1: The trial is beginning. The defense attorney rises to give their opening statement.
They begin by mentioning everything their client is accused of. They list out all the weaknesses of their case.
The technique is called “taking the sting out,” Chris Voss writes in Never Split the Difference: Negotiating As If Your Life Depended On It.
And it applies to more than just the court of law.
To prepare for any negotiation, Chris recommends we begin by doing “an accusation audit.”
We write down every horrible thing our counterpart could say about us. Then, we share our list.
2: Anna, one of Chris’s students, was faced with a difficult negotiation with a company they had partnered with, on a government contract. She and her colleague Mark started by making a list of every negative charge ABC company could say about them.
“The relationship had gone sour long before, so the list was huge,” Chris notes. “But the biggest possible accusations were easy to spot.”
Which Anna highlighted in the first minutes of the negotiation: “We understand that we brought you on board with the shared goal of having you lead this work,” she said. “You may feel like we have treated you unfairly, and that we changed the deal significantly since then. We acknowledge that you believe you were promised this work.”
The ABC representatives nodded, so Anna continued. As she went on, she asked open-ended questions like, “What else is there you feel is important to add to this?”
Anna’s goal was to transform the negotiation from “us vs. them” to two organizations faced with a difficult situation from their government client.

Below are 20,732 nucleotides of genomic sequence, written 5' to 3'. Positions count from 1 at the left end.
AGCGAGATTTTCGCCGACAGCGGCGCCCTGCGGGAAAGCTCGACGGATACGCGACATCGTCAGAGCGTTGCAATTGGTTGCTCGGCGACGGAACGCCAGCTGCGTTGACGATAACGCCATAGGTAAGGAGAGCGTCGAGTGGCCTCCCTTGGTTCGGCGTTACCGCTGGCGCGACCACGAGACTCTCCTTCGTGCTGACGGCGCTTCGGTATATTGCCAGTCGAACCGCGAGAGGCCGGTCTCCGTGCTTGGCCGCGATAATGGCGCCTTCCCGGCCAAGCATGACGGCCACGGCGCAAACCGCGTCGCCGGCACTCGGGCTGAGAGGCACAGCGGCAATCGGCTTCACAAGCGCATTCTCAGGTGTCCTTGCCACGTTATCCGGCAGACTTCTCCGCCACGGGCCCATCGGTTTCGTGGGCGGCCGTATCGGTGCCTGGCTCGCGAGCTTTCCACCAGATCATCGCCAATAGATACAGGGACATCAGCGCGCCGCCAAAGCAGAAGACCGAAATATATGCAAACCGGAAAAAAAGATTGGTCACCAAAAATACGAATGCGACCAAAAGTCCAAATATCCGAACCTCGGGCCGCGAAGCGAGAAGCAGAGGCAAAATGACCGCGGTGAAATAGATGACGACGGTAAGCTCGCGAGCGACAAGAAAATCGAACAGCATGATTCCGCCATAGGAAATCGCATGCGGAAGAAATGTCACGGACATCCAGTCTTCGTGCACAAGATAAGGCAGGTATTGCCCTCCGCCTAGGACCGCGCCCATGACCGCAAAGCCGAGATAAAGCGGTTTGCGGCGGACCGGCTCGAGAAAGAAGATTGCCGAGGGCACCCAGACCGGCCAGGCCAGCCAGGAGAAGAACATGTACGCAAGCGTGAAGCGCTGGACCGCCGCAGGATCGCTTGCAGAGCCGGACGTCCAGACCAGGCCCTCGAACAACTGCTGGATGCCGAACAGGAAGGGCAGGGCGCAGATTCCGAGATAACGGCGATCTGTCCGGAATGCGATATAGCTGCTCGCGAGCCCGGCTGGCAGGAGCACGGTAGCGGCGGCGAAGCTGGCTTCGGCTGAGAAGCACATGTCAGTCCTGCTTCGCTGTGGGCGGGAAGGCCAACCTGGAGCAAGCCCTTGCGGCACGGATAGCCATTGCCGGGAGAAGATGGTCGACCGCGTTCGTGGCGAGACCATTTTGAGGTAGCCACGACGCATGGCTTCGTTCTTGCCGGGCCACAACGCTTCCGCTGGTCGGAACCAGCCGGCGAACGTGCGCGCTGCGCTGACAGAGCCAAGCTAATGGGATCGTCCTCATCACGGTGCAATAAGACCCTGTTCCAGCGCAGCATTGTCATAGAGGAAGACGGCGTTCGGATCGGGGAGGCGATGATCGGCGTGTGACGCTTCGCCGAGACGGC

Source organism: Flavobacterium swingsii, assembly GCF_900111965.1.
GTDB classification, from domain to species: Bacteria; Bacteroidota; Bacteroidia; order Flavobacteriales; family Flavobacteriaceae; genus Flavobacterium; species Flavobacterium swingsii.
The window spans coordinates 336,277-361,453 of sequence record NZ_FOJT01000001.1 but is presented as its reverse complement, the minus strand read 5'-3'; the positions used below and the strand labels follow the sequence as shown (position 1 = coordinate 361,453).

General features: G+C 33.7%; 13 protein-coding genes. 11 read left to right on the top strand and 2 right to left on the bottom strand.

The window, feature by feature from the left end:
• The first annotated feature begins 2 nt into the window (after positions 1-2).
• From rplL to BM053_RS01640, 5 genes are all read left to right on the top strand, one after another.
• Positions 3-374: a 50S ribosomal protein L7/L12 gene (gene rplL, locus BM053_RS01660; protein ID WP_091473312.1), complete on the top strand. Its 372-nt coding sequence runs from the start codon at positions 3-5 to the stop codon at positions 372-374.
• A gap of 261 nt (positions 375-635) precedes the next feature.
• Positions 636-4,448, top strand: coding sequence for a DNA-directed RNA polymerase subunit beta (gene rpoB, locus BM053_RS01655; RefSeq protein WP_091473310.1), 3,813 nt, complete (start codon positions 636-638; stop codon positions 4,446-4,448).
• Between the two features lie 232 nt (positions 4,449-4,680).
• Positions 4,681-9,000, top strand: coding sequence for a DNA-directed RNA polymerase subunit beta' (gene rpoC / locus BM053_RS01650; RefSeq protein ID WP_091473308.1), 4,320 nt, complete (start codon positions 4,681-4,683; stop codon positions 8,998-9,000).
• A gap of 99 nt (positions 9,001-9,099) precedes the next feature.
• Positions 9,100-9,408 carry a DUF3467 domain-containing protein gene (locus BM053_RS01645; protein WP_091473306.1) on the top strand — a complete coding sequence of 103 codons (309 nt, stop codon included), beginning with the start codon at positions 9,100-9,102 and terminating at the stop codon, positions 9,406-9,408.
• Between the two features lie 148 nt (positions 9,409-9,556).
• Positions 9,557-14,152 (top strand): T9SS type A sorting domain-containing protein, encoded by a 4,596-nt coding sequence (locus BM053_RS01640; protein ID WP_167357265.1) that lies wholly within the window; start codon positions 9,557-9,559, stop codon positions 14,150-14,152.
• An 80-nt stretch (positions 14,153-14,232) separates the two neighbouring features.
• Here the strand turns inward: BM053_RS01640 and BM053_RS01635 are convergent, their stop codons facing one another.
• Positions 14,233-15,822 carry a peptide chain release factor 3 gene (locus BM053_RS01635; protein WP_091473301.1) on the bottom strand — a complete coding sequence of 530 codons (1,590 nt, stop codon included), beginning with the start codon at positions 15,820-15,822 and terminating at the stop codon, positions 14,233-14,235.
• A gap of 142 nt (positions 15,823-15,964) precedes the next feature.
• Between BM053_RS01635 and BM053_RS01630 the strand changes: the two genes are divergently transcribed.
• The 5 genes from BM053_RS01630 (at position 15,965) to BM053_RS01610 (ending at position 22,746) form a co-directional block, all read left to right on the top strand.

“By labeling the fears and asking for input, Anna was able to elicit an important fact about ABC’s fears, namely that ABC was expecting this to be a high-profit contract because it thought Anna’s firm was doing quite well from the deal.”
Which was not true.
“This provided an entry point for Mark, who explained that the client’s new demands had turned his firm’s profits into losses, meaning that he and Anna needed to cut ABC’s pay further.”
At which point, Angela, one of ABC’s representatives, gasped.
“It sounds like you think we are the big, bad prime contractor trying to push out the small business,” Anna said, anticipating the other side’s likely reaction.
“No, no, we don’t think that,” Angela responded. Because of Anna’s acknowledgment, she was searching for common ground.
“With the negatives labeled and the worst accusations laid bare,” Chris writes, “Anna and Mark were able to turn the conversation to the contract.”
“It sounds like you have a great handle on how the government contract should work,” Anna said, labeling Angela’s expertise.
“Yes—but I know that’s not how it always goes,” Angela answered, signaling her pride in having her experience acknowledged.
3: Anna then asked Angela for guidance on how she would amend the contract so that everyone made some money. Anna acknowledged ABC’s situation while also shifting the responsibility for finding a solution to the smaller company.
Angela responded by saying there was no way to do so without cutting ABC’s worker count.
“Several weeks later, the contract was tweaked to cut ABC’s payout, which brought Anna’s company $1 million that put the contract into the black,” Chris writes.
But this wasn’t the biggest surprise.
After Anna had acknowledged that she had given Angela some bad news and that she understood how angry she must feel, Angela responded: “This is not a good situation but we appreciate the fact that you are acknowledging what happened, and we don’t feel like you are mistreating us.”
Action: In an upcoming negotiation or discussion, experiment with acknowledging all the bad things the other side could say about me or us.
Reflection: Take notice of how the other side responds.